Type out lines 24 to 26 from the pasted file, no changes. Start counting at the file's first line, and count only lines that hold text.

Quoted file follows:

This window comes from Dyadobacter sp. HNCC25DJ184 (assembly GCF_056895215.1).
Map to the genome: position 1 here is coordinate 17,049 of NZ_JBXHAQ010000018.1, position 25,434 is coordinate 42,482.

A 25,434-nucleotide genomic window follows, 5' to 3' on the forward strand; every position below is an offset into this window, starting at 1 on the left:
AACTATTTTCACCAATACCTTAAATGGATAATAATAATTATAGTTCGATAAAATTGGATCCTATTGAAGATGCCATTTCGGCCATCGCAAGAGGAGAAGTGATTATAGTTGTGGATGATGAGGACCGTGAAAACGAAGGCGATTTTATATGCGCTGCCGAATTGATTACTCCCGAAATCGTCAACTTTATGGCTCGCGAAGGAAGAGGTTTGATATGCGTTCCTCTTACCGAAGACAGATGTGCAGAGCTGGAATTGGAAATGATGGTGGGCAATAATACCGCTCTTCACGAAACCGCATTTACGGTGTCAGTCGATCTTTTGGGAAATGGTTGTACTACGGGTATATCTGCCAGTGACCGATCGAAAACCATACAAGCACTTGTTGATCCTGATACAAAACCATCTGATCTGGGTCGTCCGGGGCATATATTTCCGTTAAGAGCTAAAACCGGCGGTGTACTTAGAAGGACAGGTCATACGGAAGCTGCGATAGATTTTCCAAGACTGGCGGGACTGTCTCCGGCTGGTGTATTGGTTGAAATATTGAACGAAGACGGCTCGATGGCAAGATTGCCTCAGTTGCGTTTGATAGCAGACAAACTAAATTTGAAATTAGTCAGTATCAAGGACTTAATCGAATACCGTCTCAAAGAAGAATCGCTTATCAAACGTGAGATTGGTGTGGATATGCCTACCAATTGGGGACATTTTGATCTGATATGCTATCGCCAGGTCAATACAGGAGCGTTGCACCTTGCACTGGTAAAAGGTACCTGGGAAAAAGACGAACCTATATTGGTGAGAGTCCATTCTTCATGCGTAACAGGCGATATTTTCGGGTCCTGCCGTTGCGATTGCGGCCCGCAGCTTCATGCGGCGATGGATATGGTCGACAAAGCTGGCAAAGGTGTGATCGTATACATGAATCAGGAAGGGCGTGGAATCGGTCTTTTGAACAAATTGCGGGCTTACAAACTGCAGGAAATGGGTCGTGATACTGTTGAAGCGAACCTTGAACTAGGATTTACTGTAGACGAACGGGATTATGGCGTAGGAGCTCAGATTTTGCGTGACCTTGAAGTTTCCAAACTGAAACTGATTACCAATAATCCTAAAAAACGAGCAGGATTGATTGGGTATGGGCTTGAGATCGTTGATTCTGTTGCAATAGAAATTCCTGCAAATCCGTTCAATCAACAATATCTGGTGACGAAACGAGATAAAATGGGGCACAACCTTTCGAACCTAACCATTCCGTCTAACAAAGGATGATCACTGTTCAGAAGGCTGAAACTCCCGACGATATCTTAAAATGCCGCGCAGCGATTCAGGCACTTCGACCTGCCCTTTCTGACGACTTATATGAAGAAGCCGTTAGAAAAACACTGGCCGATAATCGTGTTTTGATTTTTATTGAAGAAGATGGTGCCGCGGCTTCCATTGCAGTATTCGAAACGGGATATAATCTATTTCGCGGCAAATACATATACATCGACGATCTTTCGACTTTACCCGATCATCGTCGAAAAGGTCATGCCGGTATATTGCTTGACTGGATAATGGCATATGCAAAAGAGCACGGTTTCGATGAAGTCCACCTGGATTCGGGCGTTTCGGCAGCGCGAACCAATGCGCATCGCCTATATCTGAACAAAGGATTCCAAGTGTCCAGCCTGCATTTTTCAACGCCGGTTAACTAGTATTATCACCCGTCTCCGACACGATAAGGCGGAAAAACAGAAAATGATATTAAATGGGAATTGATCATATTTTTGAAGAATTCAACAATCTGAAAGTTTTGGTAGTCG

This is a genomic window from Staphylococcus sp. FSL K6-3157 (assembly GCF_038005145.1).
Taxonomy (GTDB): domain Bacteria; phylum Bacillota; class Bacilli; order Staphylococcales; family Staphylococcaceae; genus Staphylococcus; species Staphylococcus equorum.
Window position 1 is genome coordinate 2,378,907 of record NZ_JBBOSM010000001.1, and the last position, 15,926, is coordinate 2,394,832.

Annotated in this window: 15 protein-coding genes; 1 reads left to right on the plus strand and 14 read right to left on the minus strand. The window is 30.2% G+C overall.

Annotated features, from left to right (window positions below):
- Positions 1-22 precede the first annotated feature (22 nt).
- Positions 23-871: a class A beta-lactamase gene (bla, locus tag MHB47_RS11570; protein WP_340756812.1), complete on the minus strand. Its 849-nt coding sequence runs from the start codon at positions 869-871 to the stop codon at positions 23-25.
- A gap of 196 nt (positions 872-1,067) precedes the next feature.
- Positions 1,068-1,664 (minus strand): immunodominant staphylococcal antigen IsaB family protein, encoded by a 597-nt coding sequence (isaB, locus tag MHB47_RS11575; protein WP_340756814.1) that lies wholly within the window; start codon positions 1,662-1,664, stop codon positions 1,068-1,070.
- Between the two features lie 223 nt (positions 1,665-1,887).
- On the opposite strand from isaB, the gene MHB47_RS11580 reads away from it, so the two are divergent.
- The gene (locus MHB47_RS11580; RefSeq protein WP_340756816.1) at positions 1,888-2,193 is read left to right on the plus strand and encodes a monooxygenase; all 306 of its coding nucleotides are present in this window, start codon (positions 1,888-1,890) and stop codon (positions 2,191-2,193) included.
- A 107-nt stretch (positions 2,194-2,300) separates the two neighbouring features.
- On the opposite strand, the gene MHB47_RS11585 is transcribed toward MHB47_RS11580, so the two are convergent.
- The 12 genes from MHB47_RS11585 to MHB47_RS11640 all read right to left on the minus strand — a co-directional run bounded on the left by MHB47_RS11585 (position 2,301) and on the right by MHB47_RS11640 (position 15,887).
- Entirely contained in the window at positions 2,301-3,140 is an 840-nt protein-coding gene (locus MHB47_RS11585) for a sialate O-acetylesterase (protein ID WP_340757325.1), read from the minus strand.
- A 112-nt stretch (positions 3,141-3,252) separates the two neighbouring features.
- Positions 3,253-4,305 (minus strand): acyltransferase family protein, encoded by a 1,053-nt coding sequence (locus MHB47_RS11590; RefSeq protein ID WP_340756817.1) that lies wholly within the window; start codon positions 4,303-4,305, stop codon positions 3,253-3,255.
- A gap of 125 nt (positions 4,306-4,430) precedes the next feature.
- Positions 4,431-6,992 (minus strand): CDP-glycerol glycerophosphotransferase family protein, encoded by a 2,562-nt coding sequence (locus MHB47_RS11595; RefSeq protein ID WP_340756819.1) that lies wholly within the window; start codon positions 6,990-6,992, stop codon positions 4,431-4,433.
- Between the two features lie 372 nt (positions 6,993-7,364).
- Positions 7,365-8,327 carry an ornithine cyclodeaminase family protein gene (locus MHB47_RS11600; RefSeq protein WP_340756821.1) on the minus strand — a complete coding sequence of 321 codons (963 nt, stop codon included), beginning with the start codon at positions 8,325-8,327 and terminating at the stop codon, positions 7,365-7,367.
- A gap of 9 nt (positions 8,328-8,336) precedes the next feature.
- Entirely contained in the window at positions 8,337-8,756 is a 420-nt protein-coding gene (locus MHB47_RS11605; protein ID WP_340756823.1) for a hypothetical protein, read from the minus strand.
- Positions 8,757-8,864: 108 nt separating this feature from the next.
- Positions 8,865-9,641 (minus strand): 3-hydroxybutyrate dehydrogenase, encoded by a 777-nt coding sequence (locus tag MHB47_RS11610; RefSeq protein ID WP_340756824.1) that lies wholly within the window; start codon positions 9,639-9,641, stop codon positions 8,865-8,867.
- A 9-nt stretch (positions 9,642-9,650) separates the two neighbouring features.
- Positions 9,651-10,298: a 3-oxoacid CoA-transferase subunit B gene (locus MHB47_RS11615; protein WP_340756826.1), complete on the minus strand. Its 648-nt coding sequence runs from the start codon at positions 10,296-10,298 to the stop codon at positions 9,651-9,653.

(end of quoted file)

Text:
- Positions 4,431-6,992 (minus strand): CDP-glycerol glycerophosphotransferase family protein, encoded by a 2,562-nt coding sequence (locus MHB47_RS11595; RefSeq protein ID WP_340756819.1) that lies wholly within the window; start codon positions 6,990-6,992, stop codon positions 4,431-4,433.
- Between the two features lie 372 nt (positions 6,993-7,364).
- Positions 7,365-8,327 carry an ornithine cyclodeaminase family protein gene (locus MHB47_RS11600; RefSeq protein WP_340756821.1) on the minus strand — a complete coding sequence of 321 codons (963 nt, stop codon included), beginning with the start codon at positions 8,325-8,327 and terminating at the stop codon, positions 7,365-7,367.